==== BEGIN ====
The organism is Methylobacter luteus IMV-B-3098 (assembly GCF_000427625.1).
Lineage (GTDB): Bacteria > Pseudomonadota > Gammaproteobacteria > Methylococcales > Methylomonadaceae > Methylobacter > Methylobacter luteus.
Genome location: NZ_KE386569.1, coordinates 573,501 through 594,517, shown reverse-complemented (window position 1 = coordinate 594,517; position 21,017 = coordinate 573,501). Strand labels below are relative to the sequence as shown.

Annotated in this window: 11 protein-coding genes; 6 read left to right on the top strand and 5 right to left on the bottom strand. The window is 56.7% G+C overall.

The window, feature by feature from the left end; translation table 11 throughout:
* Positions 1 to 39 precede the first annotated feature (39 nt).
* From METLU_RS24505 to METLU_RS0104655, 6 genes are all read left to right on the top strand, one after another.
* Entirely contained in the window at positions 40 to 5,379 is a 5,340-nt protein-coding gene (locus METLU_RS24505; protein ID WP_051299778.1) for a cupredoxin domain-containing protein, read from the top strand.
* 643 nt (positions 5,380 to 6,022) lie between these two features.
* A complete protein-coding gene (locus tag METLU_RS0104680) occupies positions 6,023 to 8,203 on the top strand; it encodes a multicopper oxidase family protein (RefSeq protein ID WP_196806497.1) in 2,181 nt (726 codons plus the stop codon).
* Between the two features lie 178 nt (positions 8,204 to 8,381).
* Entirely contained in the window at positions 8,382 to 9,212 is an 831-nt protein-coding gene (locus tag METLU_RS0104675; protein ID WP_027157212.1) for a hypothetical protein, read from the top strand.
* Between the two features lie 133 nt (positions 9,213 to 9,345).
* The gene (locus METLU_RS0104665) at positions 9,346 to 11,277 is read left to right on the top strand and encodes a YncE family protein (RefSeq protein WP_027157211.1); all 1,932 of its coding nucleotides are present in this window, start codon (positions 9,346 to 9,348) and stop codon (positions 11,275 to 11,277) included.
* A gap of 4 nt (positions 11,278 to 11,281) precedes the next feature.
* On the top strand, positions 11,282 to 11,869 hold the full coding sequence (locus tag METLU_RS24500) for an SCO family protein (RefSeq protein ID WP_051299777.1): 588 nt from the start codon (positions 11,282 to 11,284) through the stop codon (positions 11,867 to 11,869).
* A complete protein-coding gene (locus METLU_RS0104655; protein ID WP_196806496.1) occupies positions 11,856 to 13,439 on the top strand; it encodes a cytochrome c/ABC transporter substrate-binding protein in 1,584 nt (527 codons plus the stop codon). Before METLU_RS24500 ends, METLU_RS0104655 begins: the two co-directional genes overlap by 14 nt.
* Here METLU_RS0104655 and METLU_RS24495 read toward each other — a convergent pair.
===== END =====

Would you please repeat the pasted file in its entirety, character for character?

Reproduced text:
The organism is Methylobacter luteus IMV-B-3098 (assembly GCF_000427625.1).
Lineage (GTDB): Bacteria > Pseudomonadota > Gammaproteobacteria > Methylococcales > Methylomonadaceae > Methylobacter > Methylobacter luteus.
Genome location: NZ_KE386569.1, coordinates 573,501 through 594,517, shown reverse-complemented (window position 1 = coordinate 594,517; position 21,017 = coordinate 573,501). Strand labels below are relative to the sequence as shown.

Annotated in this window: 11 protein-coding genes; 6 read left to right on the top strand and 5 right to left on the bottom strand. The window is 56.7% G+C overall.

The window, feature by feature from the left end; translation table 11 throughout:
* Positions 1 to 39 precede the first annotated feature (39 nt).
* From METLU_RS24505 to METLU_RS0104655, 6 genes are all read left to right on the top strand, one after another.
* Entirely contained in the window at positions 40 to 5,379 is a 5,340-nt protein-coding gene (locus METLU_RS24505; protein ID WP_051299778.1) for a cupredoxin domain-containing protein, read from the top strand.
* 643 nt (positions 5,380 to 6,022) lie between these two features.
* A complete protein-coding gene (locus tag METLU_RS0104680) occupies positions 6,023 to 8,203 on the top strand; it encodes a multicopper oxidase family protein (RefSeq protein ID WP_196806497.1) in 2,181 nt (726 codons plus the stop codon).
* Between the two features lie 178 nt (positions 8,204 to 8,381).
* Entirely contained in the window at positions 8,382 to 9,212 is an 831-nt protein-coding gene (locus tag METLU_RS0104675; protein ID WP_027157212.1) for a hypothetical protein, read from the top strand.
* Between the two features lie 133 nt (positions 9,213 to 9,345).
* The gene (locus METLU_RS0104665) at positions 9,346 to 11,277 is read left to right on the top strand and encodes a YncE family protein (RefSeq protein WP_027157211.1); all 1,932 of its coding nucleotides are present in this window, start codon (positions 9,346 to 9,348) and stop codon (positions 11,275 to 11,277) included.
* A gap of 4 nt (positions 11,278 to 11,281) precedes the next feature.
* On the top strand, positions 11,282 to 11,869 hold the full coding sequence (locus tag METLU_RS24500) for an SCO family protein (RefSeq protein ID WP_051299777.1): 588 nt from the start codon (positions 11,282 to 11,284) through the stop codon (positions 11,867 to 11,869).
* A complete protein-coding gene (locus METLU_RS0104655; protein ID WP_196806496.1) occupies positions 11,856 to 13,439 on the top strand; it encodes a cytochrome c/ABC transporter substrate-binding protein in 1,584 nt (527 codons plus the stop codon). Before METLU_RS24500 ends, METLU_RS0104655 begins: the two co-directional genes overlap by 14 nt.
* Here METLU_RS0104655 and METLU_RS24495 read toward each other — a convergent pair.